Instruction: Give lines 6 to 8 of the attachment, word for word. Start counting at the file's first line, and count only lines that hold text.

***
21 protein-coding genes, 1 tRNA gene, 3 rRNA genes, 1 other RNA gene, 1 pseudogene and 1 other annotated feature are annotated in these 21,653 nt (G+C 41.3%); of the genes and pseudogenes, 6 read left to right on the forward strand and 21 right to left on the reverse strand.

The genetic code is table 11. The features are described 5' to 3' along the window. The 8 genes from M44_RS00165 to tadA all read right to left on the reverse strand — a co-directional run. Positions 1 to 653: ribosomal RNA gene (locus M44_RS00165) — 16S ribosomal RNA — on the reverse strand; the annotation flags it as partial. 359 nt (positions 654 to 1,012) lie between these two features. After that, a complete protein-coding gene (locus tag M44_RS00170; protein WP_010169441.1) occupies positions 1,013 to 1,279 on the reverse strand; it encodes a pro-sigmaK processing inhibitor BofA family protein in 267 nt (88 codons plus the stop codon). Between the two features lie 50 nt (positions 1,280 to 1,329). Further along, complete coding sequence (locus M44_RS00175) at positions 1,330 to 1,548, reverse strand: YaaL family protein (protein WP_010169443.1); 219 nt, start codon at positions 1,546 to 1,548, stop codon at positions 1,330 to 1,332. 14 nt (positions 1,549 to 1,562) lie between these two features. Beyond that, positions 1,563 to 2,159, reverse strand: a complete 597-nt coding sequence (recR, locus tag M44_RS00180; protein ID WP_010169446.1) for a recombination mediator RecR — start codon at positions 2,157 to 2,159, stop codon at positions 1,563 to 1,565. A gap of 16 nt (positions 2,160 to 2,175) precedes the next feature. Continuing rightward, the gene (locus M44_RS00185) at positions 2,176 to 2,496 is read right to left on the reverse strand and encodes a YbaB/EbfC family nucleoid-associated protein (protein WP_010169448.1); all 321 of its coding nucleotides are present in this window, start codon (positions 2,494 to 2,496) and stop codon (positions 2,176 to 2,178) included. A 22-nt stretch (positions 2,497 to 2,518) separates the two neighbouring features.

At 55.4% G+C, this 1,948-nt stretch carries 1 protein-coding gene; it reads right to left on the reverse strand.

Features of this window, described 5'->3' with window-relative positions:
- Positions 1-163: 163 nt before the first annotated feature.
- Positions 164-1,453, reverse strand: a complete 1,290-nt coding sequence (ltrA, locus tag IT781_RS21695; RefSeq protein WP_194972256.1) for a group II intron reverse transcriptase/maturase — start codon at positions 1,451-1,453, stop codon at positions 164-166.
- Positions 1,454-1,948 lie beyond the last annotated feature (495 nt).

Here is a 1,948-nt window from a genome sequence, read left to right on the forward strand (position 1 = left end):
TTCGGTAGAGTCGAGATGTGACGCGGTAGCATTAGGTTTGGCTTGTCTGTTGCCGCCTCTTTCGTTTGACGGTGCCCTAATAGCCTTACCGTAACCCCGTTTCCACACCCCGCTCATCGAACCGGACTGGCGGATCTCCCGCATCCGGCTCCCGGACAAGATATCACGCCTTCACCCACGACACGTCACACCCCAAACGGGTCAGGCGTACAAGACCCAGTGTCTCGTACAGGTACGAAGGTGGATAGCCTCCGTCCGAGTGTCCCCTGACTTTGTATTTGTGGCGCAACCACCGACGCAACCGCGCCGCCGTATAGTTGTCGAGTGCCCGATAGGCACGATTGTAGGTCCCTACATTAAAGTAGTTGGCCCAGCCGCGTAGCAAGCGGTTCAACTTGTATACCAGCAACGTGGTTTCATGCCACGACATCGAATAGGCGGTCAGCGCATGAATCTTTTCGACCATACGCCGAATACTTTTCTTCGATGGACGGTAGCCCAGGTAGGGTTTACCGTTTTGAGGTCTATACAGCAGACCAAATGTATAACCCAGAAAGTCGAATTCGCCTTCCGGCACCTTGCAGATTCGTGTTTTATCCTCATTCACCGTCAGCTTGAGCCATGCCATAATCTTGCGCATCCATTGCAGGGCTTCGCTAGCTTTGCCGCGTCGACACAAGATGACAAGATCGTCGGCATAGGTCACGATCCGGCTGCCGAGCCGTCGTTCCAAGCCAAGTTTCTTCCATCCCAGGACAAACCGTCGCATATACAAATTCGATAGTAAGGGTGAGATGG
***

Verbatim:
- Positions 164-1,453, reverse strand: a complete 1,290-nt coding sequence (ltrA, locus tag IT781_RS21695; RefSeq protein WP_194972256.1) for a group II intron reverse transcriptase/maturase — start codon at positions 1,451-1,453, stop codon at positions 164-166.
- Positions 1,454-1,948 lie beyond the last annotated feature (495 nt).

Here is a 1,948-nt window from a genome sequence, read left to right on the forward strand (position 1 = left end):